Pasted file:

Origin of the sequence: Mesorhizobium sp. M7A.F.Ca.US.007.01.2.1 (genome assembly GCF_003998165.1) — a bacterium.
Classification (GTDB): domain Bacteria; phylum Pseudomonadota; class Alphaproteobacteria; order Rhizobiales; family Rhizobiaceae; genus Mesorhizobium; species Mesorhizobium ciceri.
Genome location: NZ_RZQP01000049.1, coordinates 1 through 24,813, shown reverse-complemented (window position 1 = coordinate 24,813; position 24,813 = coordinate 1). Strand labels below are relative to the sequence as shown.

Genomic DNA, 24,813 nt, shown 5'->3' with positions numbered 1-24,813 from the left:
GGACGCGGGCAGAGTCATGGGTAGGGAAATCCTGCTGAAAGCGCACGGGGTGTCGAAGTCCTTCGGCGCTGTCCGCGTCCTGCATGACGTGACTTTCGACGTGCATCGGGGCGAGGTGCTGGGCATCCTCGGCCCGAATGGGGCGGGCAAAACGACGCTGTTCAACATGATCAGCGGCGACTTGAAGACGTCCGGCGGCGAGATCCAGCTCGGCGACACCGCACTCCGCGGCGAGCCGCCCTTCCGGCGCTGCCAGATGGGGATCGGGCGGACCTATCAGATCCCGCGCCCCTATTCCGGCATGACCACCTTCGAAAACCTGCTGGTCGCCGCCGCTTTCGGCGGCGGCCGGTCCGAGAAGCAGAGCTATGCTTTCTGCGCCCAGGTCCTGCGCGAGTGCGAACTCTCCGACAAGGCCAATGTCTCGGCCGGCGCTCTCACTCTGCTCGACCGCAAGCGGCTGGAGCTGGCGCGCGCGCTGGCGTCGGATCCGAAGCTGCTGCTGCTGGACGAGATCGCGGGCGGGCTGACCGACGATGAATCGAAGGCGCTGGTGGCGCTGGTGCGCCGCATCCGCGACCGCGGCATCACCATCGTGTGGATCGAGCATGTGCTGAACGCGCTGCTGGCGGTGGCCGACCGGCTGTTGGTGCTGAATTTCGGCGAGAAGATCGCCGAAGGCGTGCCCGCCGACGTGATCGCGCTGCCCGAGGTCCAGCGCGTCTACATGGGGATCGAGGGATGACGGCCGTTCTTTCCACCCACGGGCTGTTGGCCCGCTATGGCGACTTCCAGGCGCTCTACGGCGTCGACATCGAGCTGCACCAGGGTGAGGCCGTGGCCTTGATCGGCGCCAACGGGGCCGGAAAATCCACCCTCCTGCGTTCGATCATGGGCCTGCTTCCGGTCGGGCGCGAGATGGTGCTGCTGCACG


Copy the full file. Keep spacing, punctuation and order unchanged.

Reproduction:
Origin of the sequence: Mesorhizobium sp. M7A.F.Ca.US.007.01.2.1 (genome assembly GCF_003998165.1) — a bacterium.
Classification (GTDB): domain Bacteria; phylum Pseudomonadota; class Alphaproteobacteria; order Rhizobiales; family Rhizobiaceae; genus Mesorhizobium; species Mesorhizobium ciceri.
Genome location: NZ_RZQP01000049.1, coordinates 1 through 24,813, shown reverse-complemented (window position 1 = coordinate 24,813; position 24,813 = coordinate 1). Strand labels below are relative to the sequence as shown.

Genomic DNA, 24,813 nt, shown 5'->3' with positions numbered 1-24,813 from the left:
GGACGCGGGCAGAGTCATGGGTAGGGAAATCCTGCTGAAAGCGCACGGGGTGTCGAAGTCCTTCGGCGCTGTCCGCGTCCTGCATGACGTGACTTTCGACGTGCATCGGGGCGAGGTGCTGGGCATCCTCGGCCCGAATGGGGCGGGCAAAACGACGCTGTTCAACATGATCAGCGGCGACTTGAAGACGTCCGGCGGCGAGATCCAGCTCGGCGACACCGCACTCCGCGGCGAGCCGCCCTTCCGGCGCTGCCAGATGGGGATCGGGCGGACCTATCAGATCCCGCGCCCCTATTCCGGCATGACCACCTTCGAAAACCTGCTGGTCGCCGCCGCTTTCGGCGGCGGCCGGTCCGAGAAGCAGAGCTATGCTTTCTGCGCCCAGGTCCTGCGCGAGTGCGAACTCTCCGACAAGGCCAATGTCTCGGCCGGCGCTCTCACTCTGCTCGACCGCAAGCGGCTGGAGCTGGCGCGCGCGCTGGCGTCGGATCCGAAGCTGCTGCTGCTGGACGAGATCGCGGGCGGGCTGACCGACGATGAATCGAAGGCGCTGGTGGCGCTGGTGCGCCGCATCCGCGACCGCGGCATCACCATCGTGTGGATCGAGCATGTGCTGAACGCGCTGCTGGCGGTGGCCGACCGGCTGTTGGTGCTGAATTTCGGCGAGAAGATCGCCGAAGGCGTGCCCGCCGACGTGATCGCGCTGCCCGAGGTCCAGCGCGTCTACATGGGGATCGAGGGATGACGGCCGTTCTTTCCACCCACGGGCTGTTGGCCCGCTATGGCGACTTCCAGGCGCTCTACGGCGTCGACATCGAGCTGCACCAGGGTGAGGCCGTGGCCTTGATCGGCGCCAACGGGGCCGGAAAATCCACCCTCCTGCGTTCGATCATGGGCCTGCTTCCGGTCGGGCGCGAGATGGTGCTGCTGCACG